Shifting Risks of Malaria in Southern Africa: A Regional Analysis
Climate variability and change present both immediate and future risks to human health. Changes in temperature, precipitation and in the frequency and intensity of extreme weather events will alter the nature of vector borne diseases, such as malaria, across sub-Saharan Africa, placing more people at risk of exposure. Understanding the changing seasonality of malaria, particularly for areas previously unsuitable to the malaria carrying mosquito but becoming more suitable as the climate changes, or areas where the length of the season may extend or shorten, will better inform malaria programs and policy, supporting the goal of elimination. Addressing this changing risk profile will require modifying current interventions, putting greater emphasis on improved surveillance and predictive tools that allow policy makers and practitioners to adapt programmatic approaches and specific interventions, responding to changes in climate conditions.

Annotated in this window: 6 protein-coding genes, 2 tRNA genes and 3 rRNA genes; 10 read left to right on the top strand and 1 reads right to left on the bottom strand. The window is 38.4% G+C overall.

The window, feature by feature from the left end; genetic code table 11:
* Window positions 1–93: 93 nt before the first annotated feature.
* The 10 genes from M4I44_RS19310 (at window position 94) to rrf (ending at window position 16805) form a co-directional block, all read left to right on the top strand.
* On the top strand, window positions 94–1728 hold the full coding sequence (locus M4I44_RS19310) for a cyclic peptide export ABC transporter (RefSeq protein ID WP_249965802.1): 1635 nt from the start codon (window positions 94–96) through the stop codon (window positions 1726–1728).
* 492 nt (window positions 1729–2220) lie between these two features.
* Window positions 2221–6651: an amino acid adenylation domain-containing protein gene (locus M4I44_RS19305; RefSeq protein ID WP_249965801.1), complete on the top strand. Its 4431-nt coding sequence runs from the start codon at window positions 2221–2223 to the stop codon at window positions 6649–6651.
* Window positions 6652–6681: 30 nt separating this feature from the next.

This report by the USAID-funded Adaptation Thought Leadership and Assessment (ATLAS) project analyzes the shift in malaria transmission patterns for Southern Africa based on projected temperature rise by the 2030s and 2060s. The report uses modeling scenarios to illustrate changes in malaria seasonality and suitability and provide health practitioners and development planners with estimates of the number of people that will be affected by these changes. The analysis focuses on Botswana, Lesotho, Madagascar, Malawi, Mozambique, Namibia, South Africa, Swaziland, Zambia, Zimbabwe, and parts of Angola, the DRC, and Tanzania. The report concludes by highlighting opportunities for action across five domains: 1) meeting elimination targets; 2) adapting to changing epidemiology and incorporating new analytical tools; 3) improving a country’s capacity for collecting and using information; 4) building capacity in health systems; and, 5) strategic budgeting and early and targeted planning.